The inside track on property development. Read our views on material costs, contingency plans, site bidding, delays, commercial loans, & new...
The inside track on property development. Read our views on valuation delays, borrowing with outline planning, cash v funding, self-build procurement & hotels.
What’s new with Brickflow?
These reports were designed to bring you news and trends from across our industry, not as a channel to toot our own promotional horn. It seems Brickflow is becoming a more significant part of our industry’s makeup, so please forgive us this time if we start with some news from us.
Brickflow turned one in November and we celebrated by setting some new records for the month. Not least, loan terms were issued to 16 borrowers, totalling £88m in borrowing. Here’s what Development Finance Today had to say.
We think we have a good product, but we aspire to have a great product, one that property developers can’t be without. We know we can make it even better and we’re already working on lots of improvements. (If you do have any suggestions on what you’d like to see next, I’d love to hear from you – firstname.lastname@example.org).
One recent enhancement we’re really excited about is adding detailed criteria for each lender.
Some users told us they had started loan applications historically, then part-way through the process, saw some criteria that perhaps they couldn’t meet. This meant they had to abort the application (and wave goodbye to the time and sometimes fees spent), or make unexpected changes to meet the lender’s requirements.
Neither option is a great experience, so we’ve set out to resolve this issue by publishing the lesser known criteria on Brickflow.
The type of information borrowers will now have access to includes:
- Day 1 LTV cap – a lender that caps day 1 leverage vs a lender that doesn’t, can mean a six figure difference in deposit size
- Deposit and investors – what view does each lender take on borrowing your deposit from investors? Do they want 100% of the deposit to come from the borrowers, or are they potentially happy with 100% from investors? Very useful!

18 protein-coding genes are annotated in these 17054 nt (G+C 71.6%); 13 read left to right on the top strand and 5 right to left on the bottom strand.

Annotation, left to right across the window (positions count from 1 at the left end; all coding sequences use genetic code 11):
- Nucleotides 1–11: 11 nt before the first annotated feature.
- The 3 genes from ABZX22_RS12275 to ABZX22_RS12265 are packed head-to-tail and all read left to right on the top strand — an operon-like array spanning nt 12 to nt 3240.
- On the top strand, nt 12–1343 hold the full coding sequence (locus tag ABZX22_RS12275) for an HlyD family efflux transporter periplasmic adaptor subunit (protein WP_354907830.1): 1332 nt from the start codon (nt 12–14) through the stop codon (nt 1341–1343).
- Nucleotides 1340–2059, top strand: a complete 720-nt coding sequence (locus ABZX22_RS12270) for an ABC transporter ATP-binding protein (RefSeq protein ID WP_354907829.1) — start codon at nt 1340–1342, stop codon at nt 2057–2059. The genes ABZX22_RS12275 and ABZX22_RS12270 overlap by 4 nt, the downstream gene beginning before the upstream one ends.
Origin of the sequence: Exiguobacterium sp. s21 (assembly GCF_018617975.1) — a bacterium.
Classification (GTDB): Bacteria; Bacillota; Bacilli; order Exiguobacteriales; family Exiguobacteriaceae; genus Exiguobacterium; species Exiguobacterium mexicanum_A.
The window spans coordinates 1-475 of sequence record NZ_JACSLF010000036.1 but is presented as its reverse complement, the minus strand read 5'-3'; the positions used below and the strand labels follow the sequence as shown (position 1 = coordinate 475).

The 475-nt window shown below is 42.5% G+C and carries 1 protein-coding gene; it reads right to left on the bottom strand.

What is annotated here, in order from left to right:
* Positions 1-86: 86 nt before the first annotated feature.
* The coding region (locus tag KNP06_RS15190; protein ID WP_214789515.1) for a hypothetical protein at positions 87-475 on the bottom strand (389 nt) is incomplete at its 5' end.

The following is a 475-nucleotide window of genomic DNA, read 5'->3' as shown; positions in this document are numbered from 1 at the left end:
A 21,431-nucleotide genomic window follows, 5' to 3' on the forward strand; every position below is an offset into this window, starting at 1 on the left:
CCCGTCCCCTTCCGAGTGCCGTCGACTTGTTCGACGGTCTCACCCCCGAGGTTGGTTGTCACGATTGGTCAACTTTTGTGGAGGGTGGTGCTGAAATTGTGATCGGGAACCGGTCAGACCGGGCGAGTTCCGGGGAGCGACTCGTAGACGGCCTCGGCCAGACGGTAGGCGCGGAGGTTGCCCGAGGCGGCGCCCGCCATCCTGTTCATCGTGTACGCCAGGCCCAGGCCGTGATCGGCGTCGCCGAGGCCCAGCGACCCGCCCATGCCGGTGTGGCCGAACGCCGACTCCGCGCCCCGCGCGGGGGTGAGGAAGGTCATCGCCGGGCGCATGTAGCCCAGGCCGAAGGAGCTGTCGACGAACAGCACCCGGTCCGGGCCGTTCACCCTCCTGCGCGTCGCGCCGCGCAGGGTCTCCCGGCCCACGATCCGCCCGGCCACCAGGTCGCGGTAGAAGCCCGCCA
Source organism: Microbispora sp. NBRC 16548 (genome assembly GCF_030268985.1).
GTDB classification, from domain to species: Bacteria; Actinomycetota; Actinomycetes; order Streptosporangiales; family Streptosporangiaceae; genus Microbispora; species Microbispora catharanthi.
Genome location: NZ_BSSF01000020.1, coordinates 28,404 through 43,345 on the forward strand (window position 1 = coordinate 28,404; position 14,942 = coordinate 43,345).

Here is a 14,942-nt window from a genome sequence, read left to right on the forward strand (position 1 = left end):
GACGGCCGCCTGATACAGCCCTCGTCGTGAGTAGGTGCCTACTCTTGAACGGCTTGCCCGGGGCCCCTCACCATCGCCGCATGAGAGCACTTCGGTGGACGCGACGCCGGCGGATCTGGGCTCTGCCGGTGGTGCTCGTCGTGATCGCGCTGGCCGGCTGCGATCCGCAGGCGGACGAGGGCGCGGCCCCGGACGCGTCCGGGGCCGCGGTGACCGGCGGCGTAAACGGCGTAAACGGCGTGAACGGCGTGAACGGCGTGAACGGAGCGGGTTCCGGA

- Experience – how much each lender requires you to have
- Max unit price and max £ per sq foot
- Lenders views on; Air rights, Listed buildings, Modular construction, Permitted development rights, First time developers, Sharia compliant loans
Once you’ve completed a search on Brickflow, each loan option on the results screen now has a ‘Check Eligibility’ button. Click it and you’ll see the criteria guidelines direct from each lender.
One of the biggest problems with getting loans approved at the moment lies with valuations. Whilst the shortage of HGV drivers has been well documented, the shortage of valuers seems to have attracted slightly less attention.
Pre-Covid, we’d expect to see a valuer on site within a few days of instruction, perhaps one week at the most. Now it seems up to two weeks is the norm for the site visit, and up to another two weeks for the report.
Speaking to valuers, it seems this is a momentary problem, caused by a backlog of jobs created by Covid. Whilst this is rarely catastrophic for a development finance application, it can be problematic for a bridging loan.
If you’re under pressure however to complete within a certain timescale; perhaps you’ve purchased at auction or negotiated a great deal on the basis that you can complete quickly, it’s worth being aware of the backlog.
Borrowing with outline planning